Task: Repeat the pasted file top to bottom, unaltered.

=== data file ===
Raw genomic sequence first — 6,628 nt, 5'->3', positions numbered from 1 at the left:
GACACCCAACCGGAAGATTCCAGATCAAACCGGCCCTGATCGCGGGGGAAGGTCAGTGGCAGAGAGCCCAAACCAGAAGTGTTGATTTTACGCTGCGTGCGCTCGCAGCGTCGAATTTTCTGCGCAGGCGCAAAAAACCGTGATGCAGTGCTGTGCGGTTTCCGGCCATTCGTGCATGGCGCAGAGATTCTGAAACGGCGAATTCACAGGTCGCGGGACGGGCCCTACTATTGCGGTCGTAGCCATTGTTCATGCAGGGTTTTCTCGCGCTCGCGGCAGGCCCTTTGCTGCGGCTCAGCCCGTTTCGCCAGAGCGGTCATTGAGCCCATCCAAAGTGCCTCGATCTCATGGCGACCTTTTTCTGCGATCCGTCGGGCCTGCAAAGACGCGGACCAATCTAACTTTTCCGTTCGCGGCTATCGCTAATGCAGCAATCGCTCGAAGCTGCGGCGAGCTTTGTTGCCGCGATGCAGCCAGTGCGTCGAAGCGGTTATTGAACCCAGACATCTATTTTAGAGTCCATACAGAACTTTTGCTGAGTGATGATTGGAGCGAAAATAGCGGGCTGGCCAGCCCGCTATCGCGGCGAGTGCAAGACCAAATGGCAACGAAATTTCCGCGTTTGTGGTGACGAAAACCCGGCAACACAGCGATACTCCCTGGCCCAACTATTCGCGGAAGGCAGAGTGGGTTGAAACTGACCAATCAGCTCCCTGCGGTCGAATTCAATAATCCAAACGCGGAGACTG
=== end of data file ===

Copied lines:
Raw genomic sequence first — 6,628 nt, 5'->3', positions numbered from 1 at the left:
GACACCCAACCGGAAGATTCCAGATCAAACCGGCCCTGATCGCGGGGGAAGGTCAGTGGCAGAGAGCCCAAACCAGAAGTGTTGATTTTACGCTGCGTGCGCTCGCAGCGTCGAATTTTCTGCGCAGGCGCAAAAAACCGTGATGCAGTGCTGTGCGGTTTCCGGCCATTCGTGCATGGCGCAGAGATTCTGAAACGGCGAATTCACAGGTCGCGGGACGGGCCCTACTATTGCGGTCGTAGCCATTGTTCATGCAGGGTTTTCTCGCGCTCGCGGCAGGCCCTTTGCTGCGGCTCAGCCCGTTTCGCCAGAGCGGTCATTGAGCCCATCCAAAGTGCCTCGATCTCATGGCGACCTTTTTCTGCGATCCGTCGGGCCTGCAAAGACGCGGACCAATCTAACTTTTCCGTTCGCGGCTATCGCTAATGCAGCAATCGCTCGAAGCTGCGGCGAGCTTTGTTGCCGCGATGCAGCCAGTGCGTCGAAGCGGTTATTGAACCCAGACATCTATTTTAGAGTCCATACAGAACTTTTGCTGAGTGATGATTGGAGCGAAAATAGCGGGCTGGCCAGCCCGCTATCGCGGCGAGTGCAAGACCAAATGGCAACGAAATTTCCGCGTTTGTGGTGACGAAAACCCGGCAACACAGCGATACTCCCTGGCCCAACTATTCGCGGAAGGCAGAGTGGGTTGAAACTGACCAATCAGCTCCCTGCGGTCGAATTCAATAATCCAAACGCGGAGACTG